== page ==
Common grace curbs the destructive power of sin, maintains in a measure the moral order of the universe, thus making an orderly life possible, distributes in varying degrees gifts and talents among men, promotes the development of science and art, and showers untold blessings upon the children of men.”

–Louis Berkof, Christian theologian

I love common grace.  It makes it possible to enjoy my coffee in the sunshine on the deck.  Common grace allows me to hear the crane’s special song.  People everywhere are drawing from the common well of common grace. “The Word gave life to everything that was created, and his life brought light to everyone.” (John 1:4)

 

 

 

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We Shall Sun Ourselves in the Smiles of God

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“Heaven is where the unveiled glories of the Deity shall beat full upon us, and we forever sun ourselves in the smiles of God.”

Ezekiel Hopkins, “A Puritan Golden Treasury”

Jesus said to them, “The wedding guests cannot fast while the groom is with them, can they? As long as they have the groom with them, they cannot fast. (Mark 2:19)

This was Jesus’ idea.  He was bringing correction to the lives of those who were very serious, and therefore most religious.  Our native tendency is to asceticism.  We evaluate ourselves religiously by our prayers and our fasts.

For serious people we have a serious religion, and we focus on doing serious religious activity, for that is what our serious faith demands.

Jesus pointed out that mournful faces are not indicators of a pious life.  How can His disciples mourn when Jesus the bridegroom is nearby? His disciples are going to a wedding, not a funeral!

Without question the New Testament believers are to know repentance and self-examination.  We should grieve over our sin, but that grief is to be based in hope, and in joy.  If you are saddened by sin, that sadness must be tethered to joy and not to despair.  Jesus has revolutionized forever the nature of religious faith.

The disciples could not mourn and fast while Jesus was present.   He does not wish His disciples to go mourning and fasting when they have no occasion for such exercises. His words are a defense of Christian joyfulness. Christ wants His friends to be glad. There is an utter incongruity in a sad and mournful Christian life.  It does not make sense in the light of what Jesus has done.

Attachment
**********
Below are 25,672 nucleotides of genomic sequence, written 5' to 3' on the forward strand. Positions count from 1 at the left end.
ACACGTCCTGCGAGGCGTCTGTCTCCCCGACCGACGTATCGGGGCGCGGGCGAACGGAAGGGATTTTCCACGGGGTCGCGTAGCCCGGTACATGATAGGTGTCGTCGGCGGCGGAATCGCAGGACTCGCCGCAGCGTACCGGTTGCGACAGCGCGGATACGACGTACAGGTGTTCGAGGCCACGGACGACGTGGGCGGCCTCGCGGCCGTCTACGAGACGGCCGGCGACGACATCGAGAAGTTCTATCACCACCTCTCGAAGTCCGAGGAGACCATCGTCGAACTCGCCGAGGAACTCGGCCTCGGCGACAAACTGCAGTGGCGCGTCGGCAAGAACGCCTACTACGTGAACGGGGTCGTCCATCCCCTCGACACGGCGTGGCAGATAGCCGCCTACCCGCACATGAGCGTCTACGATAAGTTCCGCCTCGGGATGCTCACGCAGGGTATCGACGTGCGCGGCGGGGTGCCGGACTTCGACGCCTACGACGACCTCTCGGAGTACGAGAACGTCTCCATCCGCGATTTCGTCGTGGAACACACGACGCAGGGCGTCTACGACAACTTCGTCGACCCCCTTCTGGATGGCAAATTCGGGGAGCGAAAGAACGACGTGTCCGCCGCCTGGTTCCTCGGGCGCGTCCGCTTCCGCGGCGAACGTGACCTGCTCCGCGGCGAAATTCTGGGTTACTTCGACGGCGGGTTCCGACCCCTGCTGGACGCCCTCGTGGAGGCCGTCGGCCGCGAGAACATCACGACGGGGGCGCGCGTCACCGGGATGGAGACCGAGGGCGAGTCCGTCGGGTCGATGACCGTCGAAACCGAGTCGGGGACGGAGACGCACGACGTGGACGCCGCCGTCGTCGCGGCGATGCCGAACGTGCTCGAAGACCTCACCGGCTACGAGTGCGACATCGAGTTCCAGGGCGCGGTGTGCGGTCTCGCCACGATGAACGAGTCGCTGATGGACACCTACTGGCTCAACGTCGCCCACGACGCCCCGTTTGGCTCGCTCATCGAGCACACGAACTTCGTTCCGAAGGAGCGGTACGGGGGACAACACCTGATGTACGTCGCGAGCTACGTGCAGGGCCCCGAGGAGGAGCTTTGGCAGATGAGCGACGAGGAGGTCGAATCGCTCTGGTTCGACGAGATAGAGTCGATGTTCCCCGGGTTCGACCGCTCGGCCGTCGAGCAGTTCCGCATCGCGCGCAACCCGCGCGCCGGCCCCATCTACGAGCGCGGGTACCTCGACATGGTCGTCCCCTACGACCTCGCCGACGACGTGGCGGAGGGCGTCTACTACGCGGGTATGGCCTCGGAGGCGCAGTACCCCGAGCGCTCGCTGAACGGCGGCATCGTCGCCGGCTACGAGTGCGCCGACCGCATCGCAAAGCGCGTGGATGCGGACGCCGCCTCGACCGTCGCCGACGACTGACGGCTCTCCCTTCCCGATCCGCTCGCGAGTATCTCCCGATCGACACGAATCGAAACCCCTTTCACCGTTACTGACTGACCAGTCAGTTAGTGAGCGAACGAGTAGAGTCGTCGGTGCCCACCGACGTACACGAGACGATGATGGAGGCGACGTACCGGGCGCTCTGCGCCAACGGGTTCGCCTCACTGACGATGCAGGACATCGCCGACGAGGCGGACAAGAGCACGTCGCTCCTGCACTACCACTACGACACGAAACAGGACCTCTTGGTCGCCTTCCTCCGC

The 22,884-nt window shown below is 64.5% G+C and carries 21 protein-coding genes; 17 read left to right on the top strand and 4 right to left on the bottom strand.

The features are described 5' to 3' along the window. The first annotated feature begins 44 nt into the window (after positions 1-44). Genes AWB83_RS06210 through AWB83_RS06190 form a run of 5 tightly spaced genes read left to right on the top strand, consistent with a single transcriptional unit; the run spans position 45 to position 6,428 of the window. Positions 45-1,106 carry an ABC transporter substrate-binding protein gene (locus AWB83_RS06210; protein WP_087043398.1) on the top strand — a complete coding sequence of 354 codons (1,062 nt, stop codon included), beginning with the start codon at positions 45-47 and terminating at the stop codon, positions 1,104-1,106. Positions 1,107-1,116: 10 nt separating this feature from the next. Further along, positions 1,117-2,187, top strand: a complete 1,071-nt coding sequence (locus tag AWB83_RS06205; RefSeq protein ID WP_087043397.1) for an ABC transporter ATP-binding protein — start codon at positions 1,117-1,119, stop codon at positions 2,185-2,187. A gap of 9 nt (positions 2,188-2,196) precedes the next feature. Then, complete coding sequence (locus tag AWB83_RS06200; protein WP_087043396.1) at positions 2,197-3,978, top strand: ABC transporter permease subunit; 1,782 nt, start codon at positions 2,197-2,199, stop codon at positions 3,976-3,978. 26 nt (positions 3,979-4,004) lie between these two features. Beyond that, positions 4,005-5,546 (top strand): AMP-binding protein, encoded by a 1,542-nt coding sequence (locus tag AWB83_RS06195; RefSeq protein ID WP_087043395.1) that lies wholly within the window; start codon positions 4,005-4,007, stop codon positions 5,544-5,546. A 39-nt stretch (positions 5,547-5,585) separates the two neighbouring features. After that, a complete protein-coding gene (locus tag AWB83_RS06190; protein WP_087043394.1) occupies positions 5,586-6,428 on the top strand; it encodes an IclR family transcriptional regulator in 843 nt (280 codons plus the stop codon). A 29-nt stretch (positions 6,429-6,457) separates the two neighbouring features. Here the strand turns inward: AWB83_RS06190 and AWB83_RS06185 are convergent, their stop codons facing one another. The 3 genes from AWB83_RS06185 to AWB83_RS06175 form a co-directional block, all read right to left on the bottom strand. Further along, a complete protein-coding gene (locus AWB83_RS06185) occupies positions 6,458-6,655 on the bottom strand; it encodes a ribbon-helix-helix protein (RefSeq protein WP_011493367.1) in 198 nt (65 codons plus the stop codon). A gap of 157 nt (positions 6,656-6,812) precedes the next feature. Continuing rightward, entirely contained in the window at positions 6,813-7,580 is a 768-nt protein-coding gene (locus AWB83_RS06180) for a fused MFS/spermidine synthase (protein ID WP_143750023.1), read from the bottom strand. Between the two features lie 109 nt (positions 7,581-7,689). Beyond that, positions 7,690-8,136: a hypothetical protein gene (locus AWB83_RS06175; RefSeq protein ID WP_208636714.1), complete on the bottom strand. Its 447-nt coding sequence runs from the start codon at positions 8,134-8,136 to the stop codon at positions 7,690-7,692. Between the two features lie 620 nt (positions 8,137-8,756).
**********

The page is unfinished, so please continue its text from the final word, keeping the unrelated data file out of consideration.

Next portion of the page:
Our sins have been forgiven.  We have been dipped into the righteousness of the Son of God.  The fierce enemies of our souls have been eradicated by Jesus.  All of this is to bring out a song from a grateful heart.  We revel in the smile of Jesus and walk under the banner of a wonderous love.  We have His forgiveness and been given His favor.  We should be radiant!

 I pray that you’d would rejoice in this wonderful day he has made.

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We Have Nothing, Unless He Gives It

 

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 “To the praise of the glory of His grace, by which He made us accepted in the Beloved.”

Ephesians 1:6

“We’re all stumbling towards the light with varying degrees of grace at any given moment.”

-Bo Lozoff

We really must come to this point in our discipleship.  Simply we must realize that we can generate nothing at all, unless He gives it to us.  This pretty much strips us of any kind of self-righteousness. His intention is to bring us (screaming if need be) into this place where we are devoid of any self-goodness. It’s taken me almost 40 years of discipleship to realize this.

He alone can transmit goodness. He intends that we come to Him without any extraneous issues.  In the spiritual realm we are always naked, and needing His covering.  But relax, He will never shame or belittle us.  He meets us with an outrageous love that encases us in a holy goodness that we reflect. But make no mistake– it is entirely His!

We have nothing, unless He gives it.

He alone is the deep source of goodness and grace.  If He isn’t there, we will find nothing but a sad desperation.  Without Him, there would be nothing, and a deep darkness that would engulf our souls

His presence makes a deep and solid difference.  He has chosen to enter into our blackness, in order to escort us safely into His light.  He alone, decides everything we need.  And His presence with our souls is all we really need.  He simply surrounds us with a holy kindness. This really isn’t what we expected, but we will take it.

Dear saint, we must make much of His grace.

Dear one, I encourage you to make much of His grace.  No matter your weakness or illness. Your sin is no longer a substantive issue.  He has forgiven you of so much.  You are now His, by the right of sacrifice and a deep love. You should be aware He wants to give you His righteousness, and exchange it for your sin.

Instead of moving away from you, and your sin, He now is moving directly toward you.  His love is waiting for you, and nothing else matters.